To Britain’s farmers I say: “Help”. You want skilled and motivated staff. Well, I want to be one of those people.


However, for an industry that gambles with the weather on a daily basis, you seem very risk-averse when it comes to employing people.

Look at the jobs advertised in Farmers Weekly every week. “Fully experienced worker wanted,” many proclaim. That says it all. Very few are willing to bring on less experienced staff, it seems, of any age.

I understand the reasons why – business viability – but surely if this isn’t built into your plans soon, you’ll be turning away the very people you need to recruit into your industry to keep it viable.

With future forecasts predicting a significant shortfall in skilled workers, why isn’t farming doing more to bring on inexperienced workers?

I am a late entrant to agriculture. I am not a farmer’s son and haven’t gone to agricultural college, but come from a very varied and responsibility-packed police background. I like to think I could bring life experience and other attributes.

I’m working in one career (the police force), simultaneously hoping to begin another (farming).

Friends with a BSc in Agriculture tell me they have learned more on a farm in a year than they did doing three years at iniversity. That has given me some hope.


What do you think about this subject? Is the farming industry doing enough to guarantee it finds the new entrants it needs? Are apprenticeships the answer? Have your say on our website forums


Agriculture as a career means working long, anti-social hours. The role is a lonely one and the pay comparatively poor as an hourly rate.

Of course there are numerous benefits, but youngsters today want much more for doing a lot less – so it’s not surprising many are turning their back on it as a prospective career.

Starting out about two years ago, I wrote to several farms asking for work. My approach was that I would help for free in return for training.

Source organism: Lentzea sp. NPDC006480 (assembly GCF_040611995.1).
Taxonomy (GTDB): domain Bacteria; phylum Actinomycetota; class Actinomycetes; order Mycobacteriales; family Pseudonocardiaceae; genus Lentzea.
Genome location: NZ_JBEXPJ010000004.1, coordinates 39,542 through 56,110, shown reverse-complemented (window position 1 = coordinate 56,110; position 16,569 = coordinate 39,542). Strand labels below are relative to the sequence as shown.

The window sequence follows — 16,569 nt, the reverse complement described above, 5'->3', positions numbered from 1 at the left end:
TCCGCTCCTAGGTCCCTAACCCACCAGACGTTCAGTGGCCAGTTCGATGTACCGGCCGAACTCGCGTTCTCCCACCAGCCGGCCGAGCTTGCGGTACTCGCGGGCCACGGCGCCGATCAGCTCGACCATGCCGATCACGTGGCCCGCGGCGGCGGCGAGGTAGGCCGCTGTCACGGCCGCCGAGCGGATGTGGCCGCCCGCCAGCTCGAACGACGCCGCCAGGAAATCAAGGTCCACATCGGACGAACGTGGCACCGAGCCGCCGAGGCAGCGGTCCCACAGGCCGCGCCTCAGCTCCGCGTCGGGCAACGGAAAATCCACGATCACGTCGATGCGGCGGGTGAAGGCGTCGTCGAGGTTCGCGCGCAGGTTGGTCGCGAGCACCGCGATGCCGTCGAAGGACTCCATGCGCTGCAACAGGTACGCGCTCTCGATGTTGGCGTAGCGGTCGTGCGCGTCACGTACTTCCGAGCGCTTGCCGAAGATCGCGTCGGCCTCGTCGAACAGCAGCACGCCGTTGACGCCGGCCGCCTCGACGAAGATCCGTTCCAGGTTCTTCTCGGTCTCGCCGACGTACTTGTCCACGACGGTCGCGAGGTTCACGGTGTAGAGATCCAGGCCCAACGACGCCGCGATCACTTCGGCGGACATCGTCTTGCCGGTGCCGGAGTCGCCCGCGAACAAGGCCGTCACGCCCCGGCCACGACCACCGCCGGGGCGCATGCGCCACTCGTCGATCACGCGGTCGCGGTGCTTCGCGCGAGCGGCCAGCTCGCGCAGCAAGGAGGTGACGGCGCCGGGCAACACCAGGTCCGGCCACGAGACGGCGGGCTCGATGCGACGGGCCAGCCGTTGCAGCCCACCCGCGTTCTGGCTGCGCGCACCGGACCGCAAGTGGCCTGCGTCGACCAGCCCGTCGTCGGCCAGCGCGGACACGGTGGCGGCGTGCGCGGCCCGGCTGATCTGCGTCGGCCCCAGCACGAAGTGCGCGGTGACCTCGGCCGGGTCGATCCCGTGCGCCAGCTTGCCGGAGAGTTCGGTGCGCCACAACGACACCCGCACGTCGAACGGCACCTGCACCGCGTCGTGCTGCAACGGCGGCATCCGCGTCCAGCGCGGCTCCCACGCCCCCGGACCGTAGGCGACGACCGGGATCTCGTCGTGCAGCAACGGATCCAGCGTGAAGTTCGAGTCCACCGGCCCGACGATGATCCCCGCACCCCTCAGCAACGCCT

I offered to work then as I offer now, on my three rest days a week, which I get working condensed hours, and all my annual leave throughout the year, having the bulk of leave off at harvest.

A large, forward-thinking estate in Wiltshire kindly supported me initially in this ambition. They put me through my pesticides, slug pellet and spraying courses for the trailed and self-propelled sprayers. I completed my rough terrain forklift and ATV Quad tickets and then also finished my chainsaw courses. I am very grateful to them for the chance to gain these so early on.

With my own heavy-goods licence for artics, operator transport manager qualifications, full hazardous chemicals licence for packages and tankers of all groups and a Hiab ticket, I would, in theory, seem to be a good candidate for employment on paper.

The truth is, though, the experience I’ve gained has been mostly limited to grain carting and a bit of rolling. I’m (quite rightly) the gopher, learning my trade from the bottom up, running the grain drier, loading in and out and running stuff here and there to ensure a smooth operation, plus helping the other workers with various machinery maintenance tasks.

As I say, I have been very grateful for this opportunity, but it seems now my development has stalled and I’ve reached an impasse.

Farmers are reluctant to lose time teaching “newbies”. Profit margins are slim, equipment expensive and easily damaged. With tight timelines, any delays have significant knock-on effects. The kit is specialised and unique to individuals. On bigger farms workers have their own preferential operations and it’s difficult to break through.

The difficulty then is how do you learn and develop? What is the answer?

Well, there is only one answer. They ought to be prepared to mentor and bring on lesser experienced staff, even if there’s a potential short-term sacrifice in efficiency.

What will happen if you don’t? Well, people like me, who aren’t used to failure and giving up, might very well do so.

My farming aspirations hang in the balance presently. After months of looking, I have just found a sympathetic farm locally, willing to bring me on, so hopefully this will benefit both of us.

It’s been a close call. I was increasingly coming to the conclusion that, if I didn’t get that lucky break and find the help I need on possibly a smaller farm, I’d have to walk away and try something different.

Other people won’t get lucky. Other people will walk away before they find someone to work for. Other people – potentially good people – will be lost to farming.

The industry needs to make more of an effort to assist newbies – and it needs to do it quickly.